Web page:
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Main concerns from the operators ‘perspective amid COVID-19
  • Post by: St Kitts & Nevis International Ship Registry
  • Date: 06-04-2020

The coronavirus crisis has brought many changes in the industry; from travel restrictions to crew changes. This is a new situation that not only shipping but the whole humanity faces. As far it concerns Maritime industry, we need to reassure seafarer’s health and safety at sea as well as to minimize disruptions in trade. In this context, we enlists all current challenges that ship operators face.

There is first time for everything!

From helmet and overall to face mask and gloves. From ID security control at the gangway to temperature reading. From going ashore for a night out when in port to prohibition to set a foot on quay. From warm hospitality to social distancing. From smile to terror.

Despite the phenomenal impact the CONVID-10 pandemic has on all of us at all levels with over a billion people under curfew, shipping continues and has to continue, unless we want to face transport of good disrupted with unprecedented effect to the world.

Period is challenging but ship owners/managers/masters/crew do have the mentality and ability to manage waves, even abnormal ones, as have always done.

Some areas of routine operations that are or could be affected are listed below (not exhaustive):

  • Crew changes are seriously interrupted if not banned;
  • Crew contracts may need to be extended;
  • Crew shore leave is seriously inhibited;
  • Supplies of stores and spares becomes cumbersome;
  • Courier services are interrupted or seriously delayed;
  • Delivery of hard bound books, publications, original certificates is affected, necessitating/ forcing Authorities to accept e-copies;
  • Attendances of class surveyors/auditors/inspectors, service engineers, service suppliers for Statutory andClassification services, programmers, specialised technicians and repair teams, commissioning personnel, H&M surveyors, P&I correspondents, navigational auditors, internal auditors and Supts etc are practically crippled;
  • Garbage delivery ashore disrupted in many ports;
  • Fresh water supply in few ports affected;
  • Supply of protective equipment and material for crew is extremely difficult due to shortages, pragmatic or not;
  • Shore-side management need to adjust to remote operations and practice contingency and business continuity plans;
  • Denial or delays to enter a port;
  • Change of vessels’ route and/or speed to allow quarantine periods to elapse;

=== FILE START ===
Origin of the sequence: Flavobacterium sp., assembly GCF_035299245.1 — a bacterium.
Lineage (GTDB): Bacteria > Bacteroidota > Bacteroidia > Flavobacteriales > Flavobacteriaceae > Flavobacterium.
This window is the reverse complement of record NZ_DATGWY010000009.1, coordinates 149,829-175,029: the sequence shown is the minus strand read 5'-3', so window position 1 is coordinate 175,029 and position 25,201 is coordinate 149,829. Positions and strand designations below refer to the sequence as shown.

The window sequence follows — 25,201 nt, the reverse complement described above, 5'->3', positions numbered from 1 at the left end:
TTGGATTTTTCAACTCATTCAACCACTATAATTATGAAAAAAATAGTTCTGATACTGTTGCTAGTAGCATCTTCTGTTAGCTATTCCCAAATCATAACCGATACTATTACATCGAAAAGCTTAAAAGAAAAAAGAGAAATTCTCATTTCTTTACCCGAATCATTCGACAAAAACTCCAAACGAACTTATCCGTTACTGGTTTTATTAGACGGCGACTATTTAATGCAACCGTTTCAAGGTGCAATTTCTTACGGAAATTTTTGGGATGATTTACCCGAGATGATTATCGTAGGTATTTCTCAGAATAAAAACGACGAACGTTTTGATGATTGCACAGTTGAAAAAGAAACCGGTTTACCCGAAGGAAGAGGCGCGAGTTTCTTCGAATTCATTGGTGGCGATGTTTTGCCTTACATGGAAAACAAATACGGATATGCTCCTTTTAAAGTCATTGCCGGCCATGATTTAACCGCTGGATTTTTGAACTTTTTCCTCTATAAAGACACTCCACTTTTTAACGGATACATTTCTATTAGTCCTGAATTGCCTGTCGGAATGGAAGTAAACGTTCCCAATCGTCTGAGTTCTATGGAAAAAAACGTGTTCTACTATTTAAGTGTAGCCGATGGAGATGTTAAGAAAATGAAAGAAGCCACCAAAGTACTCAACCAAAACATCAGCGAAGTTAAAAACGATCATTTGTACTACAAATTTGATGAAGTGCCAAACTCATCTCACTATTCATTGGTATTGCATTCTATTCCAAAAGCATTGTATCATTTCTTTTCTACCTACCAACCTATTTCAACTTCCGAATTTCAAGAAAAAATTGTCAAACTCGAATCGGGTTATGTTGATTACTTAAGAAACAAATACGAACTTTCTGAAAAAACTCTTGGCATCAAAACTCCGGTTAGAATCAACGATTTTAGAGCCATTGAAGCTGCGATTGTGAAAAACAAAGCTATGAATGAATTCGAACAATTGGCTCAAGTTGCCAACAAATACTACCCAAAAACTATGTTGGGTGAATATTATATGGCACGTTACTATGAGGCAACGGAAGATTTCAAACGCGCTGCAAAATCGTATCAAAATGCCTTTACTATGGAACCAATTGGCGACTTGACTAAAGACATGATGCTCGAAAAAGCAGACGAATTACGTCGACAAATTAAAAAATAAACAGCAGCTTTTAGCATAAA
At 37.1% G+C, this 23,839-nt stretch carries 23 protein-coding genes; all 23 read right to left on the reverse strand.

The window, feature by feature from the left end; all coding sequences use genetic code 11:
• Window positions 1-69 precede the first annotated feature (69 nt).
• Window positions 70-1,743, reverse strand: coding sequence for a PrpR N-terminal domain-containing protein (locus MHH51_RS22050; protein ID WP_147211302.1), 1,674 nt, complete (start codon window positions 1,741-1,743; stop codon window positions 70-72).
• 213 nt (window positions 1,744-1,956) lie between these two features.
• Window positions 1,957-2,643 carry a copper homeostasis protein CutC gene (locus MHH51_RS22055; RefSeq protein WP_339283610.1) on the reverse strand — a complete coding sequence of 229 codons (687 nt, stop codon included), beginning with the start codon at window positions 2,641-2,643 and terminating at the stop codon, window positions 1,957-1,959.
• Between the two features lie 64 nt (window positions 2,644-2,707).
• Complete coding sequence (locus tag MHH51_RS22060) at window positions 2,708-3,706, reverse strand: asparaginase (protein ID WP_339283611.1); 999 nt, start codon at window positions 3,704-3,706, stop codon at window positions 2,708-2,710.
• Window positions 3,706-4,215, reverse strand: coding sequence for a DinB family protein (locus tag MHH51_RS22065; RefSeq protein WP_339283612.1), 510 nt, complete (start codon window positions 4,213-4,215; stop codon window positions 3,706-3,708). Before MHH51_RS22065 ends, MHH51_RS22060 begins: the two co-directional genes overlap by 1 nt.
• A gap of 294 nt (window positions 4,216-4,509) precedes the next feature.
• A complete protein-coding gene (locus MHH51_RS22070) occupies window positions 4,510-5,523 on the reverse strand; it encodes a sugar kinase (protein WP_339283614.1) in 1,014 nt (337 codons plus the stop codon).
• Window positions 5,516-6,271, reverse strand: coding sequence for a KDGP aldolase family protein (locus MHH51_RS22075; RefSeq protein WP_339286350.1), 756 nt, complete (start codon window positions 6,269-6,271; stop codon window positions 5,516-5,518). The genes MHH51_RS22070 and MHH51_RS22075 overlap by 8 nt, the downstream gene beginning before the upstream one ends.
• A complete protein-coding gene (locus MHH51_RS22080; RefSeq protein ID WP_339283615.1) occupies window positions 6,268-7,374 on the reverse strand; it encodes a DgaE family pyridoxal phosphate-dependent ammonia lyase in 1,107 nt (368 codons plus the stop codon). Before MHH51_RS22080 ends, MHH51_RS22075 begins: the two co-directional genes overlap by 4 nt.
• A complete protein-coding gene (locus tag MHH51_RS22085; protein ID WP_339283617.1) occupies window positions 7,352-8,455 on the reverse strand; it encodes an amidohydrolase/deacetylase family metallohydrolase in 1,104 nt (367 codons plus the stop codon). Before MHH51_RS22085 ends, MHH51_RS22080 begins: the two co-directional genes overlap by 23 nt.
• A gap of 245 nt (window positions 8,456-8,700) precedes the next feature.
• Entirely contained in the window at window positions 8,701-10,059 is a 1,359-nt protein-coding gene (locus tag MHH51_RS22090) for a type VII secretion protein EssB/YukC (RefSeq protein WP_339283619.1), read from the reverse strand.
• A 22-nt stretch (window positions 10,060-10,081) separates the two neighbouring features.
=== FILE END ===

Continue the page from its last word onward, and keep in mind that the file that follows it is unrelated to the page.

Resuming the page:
• Increased Operational Expenses;
  • Flag Administrations with high bureaucracy and low e-infrastructure find it difficult to cope with their tasks;
  • Formal and informal training is interrupted;
  • Cadets may lose their schooling year;
  • Active seafarers may become unavailable as they cannot renew their certificates;
  • Briefings and pre-joining familiarisations substituted with Skype chats;
  • Security personnel boarding / disembarkation for GoA passages affected;
  • Bunkering disruption in case production and supply chain is affected;
  • Delays in New-building vessels deliveries;
  • Delays in vessels waiting to go for scrap;
  • Delays in retrofit projects;
  • Delays or prohibition of vetting inspections thus impact on vessels’ trade-ability;
  • Reduced manning on most organization, making cumbersome even simple tasks;
  • Emergency operations such as medical evacuations and SaR have now added risks and parameters;
  • Companies and vessels that are not geared towards use of e-media will not be able to maintain even an updated SMS;
  • Possible shortage of key people for vessels / ports interactions such as pilots, tug masters etc;
  • Increased fear, stress, fatigue, concern, discrimination and worry.
  • IMO, Flag States, Recognized Organizations, ITF, Port authorities, all public and private organization, owners and managers, are working to keep the afore-mentioned obstacles in a manageable level.

Transport of good by sea is an international venture and vital as the blood in our bodies that transfers oxygen. The restrictions imposed to fight virus spread must be reasonable and pragmatic. The rapid increase of “borders protection” against “virus invasion” must not cause suffocation.

During this war period against an invisible enemy, the tribute goes once more to ALL the seafaring community, who are the unsung heroes but make sure that hospitals have power and our houses have bread.

Their determination, resilience and endurance is a paradigm for social and personal responsibility. We must support them.